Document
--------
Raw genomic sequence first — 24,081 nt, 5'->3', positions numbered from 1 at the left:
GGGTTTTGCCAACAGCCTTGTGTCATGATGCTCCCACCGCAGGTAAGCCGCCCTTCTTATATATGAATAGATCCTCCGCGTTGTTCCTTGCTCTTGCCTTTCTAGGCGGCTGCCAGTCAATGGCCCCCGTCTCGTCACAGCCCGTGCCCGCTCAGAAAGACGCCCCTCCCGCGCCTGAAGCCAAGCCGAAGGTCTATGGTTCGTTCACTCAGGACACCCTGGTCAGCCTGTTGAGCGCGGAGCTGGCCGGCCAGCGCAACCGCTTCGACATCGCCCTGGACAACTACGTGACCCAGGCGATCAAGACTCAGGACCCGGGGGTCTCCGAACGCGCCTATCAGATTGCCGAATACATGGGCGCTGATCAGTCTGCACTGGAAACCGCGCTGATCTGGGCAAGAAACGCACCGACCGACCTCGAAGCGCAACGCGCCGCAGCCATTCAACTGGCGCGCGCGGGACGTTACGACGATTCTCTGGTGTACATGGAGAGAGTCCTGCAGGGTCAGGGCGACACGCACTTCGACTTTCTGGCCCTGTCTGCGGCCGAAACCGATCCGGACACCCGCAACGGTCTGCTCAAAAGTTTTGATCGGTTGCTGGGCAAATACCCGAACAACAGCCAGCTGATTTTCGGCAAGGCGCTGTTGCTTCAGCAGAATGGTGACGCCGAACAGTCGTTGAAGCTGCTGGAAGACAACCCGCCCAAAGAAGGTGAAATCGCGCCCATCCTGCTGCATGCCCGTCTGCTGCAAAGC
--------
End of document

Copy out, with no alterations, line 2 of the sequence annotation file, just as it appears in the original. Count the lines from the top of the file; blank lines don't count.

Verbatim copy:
GGGTTTTGCCAACAGCCTTGTGTCATGATGCTCCCACCGCAGGTAAGCCGCCCTTCTTATATATGAATAGATCCTCCGCGTTGTTCCTTGCTCTTGCCTTTCTAGGCGGCTGCCAGTCAATGGCCCCCGTCTCGTCACAGCCCGTGCCCGCTCAGAAAGACGCCCCTCCCGCGCCTGAAGCCAAGCCGAAGGTCTATGGTTCGTTCACTCAGGACACCCTGGTCAGCCTGTTGAGCGCGGAGCTGGCCGGCCAGCGCAACCGCTTCGACATCGCCCTGGACAACTACGTGACCCAGGCGATCAAGACTCAGGACCCGGGGGTCTCCGAACGCGCCTATCAGATTGCCGAATACATGGGCGCTGATCAGTCTGCACTGGAAACCGCGCTGATCTGGGCAAGAAACGCACCGACCGACCTCGAAGCGCAACGCGCCGCAGCCATTCAACTGGCGCGCGCGGGACGTTACGACGATTCTCTGGTGTACATGGAGAGAGTCCTGCAGGGTCAGGGCGACACGCACTTCGACTTTCTGGCCCTGTCTGCGGCCGAAACCGATCCGGACACCCGCAACGGTCTGCTCAAAAGTTTTGATCGGTTGCTGGGCAAATACCCGAACAACAGCCAGCTGATTTTCGGCAAGGCGCTGTTGCTTCAGCAGAATGGTGACGCCGAACAGTCGTTGAAGCTGCTGGAAGACAACCCGCCCAAAGAAGGTGAAATCGCGCCCATCCTGCTGCATGCCCGTCTGCTGCAAAGC